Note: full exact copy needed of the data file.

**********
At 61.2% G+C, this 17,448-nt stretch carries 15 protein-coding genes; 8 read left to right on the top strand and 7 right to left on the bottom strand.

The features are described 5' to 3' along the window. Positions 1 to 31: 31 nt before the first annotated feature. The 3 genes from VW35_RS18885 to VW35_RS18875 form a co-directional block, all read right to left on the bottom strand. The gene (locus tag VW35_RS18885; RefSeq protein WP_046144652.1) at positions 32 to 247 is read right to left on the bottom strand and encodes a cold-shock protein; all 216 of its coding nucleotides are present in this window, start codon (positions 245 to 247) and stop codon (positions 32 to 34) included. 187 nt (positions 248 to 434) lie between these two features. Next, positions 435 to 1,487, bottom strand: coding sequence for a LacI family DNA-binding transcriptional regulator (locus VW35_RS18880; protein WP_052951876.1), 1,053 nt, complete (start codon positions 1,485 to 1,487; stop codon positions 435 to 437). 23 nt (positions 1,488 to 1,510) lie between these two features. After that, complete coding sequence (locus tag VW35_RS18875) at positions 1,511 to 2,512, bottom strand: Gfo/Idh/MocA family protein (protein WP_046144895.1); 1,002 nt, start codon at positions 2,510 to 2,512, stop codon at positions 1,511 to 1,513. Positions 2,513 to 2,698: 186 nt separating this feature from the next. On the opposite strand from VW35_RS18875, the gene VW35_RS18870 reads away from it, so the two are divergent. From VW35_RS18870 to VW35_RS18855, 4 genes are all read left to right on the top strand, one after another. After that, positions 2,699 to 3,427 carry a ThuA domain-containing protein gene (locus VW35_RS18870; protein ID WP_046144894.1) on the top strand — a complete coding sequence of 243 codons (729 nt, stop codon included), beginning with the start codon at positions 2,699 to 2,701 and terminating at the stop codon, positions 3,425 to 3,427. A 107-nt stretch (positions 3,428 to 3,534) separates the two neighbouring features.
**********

At 61.2% G+C, this 17,448-nt stretch carries 15 protein-coding genes; 8 read left to right on the top strand and 7 right to left on the bottom strand.

The features are described 5' to 3' along the window. Positions 1 to 31: 31 nt before the first annotated feature. The 3 genes from VW35_RS18885 to VW35_RS18875 form a co-directional block, all read right to left on the bottom strand. The gene (locus tag VW35_RS18885; RefSeq protein WP_046144652.1) at positions 32 to 247 is read right to left on the bottom strand and encodes a cold-shock protein; all 216 of its coding nucleotides are present in this window, start codon (positions 245 to 247) and stop codon (positions 32 to 34) included. 187 nt (positions 248 to 434) lie between these two features. Next, positions 435 to 1,487, bottom strand: coding sequence for a LacI family DNA-binding transcriptional regulator (locus VW35_RS18880; protein WP_052951876.1), 1,053 nt, complete (start codon positions 1,485 to 1,487; stop codon positions 435 to 437). 23 nt (positions 1,488 to 1,510) lie between these two features. After that, complete coding sequence (locus tag VW35_RS18875) at positions 1,511 to 2,512, bottom strand: Gfo/Idh/MocA family protein (protein WP_046144895.1); 1,002 nt, start codon at positions 2,510 to 2,512, stop codon at positions 1,511 to 1,513. Positions 2,513 to 2,698: 186 nt separating this feature from the next. On the opposite strand from VW35_RS18875, the gene VW35_RS18870 reads away from it, so the two are divergent. From VW35_RS18870 to VW35_RS18855, 4 genes are all read left to right on the top strand, one after another. After that, positions 2,699 to 3,427 carry a ThuA domain-containing protein gene (locus VW35_RS18870; protein ID WP_046144894.1) on the top strand — a complete coding sequence of 243 codons (729 nt, stop codon included), beginning with the start codon at positions 2,699 to 2,701 and terminating at the stop codon, positions 3,425 to 3,427. A 107-nt stretch (positions 3,428 to 3,534) separates the two neighbouring features.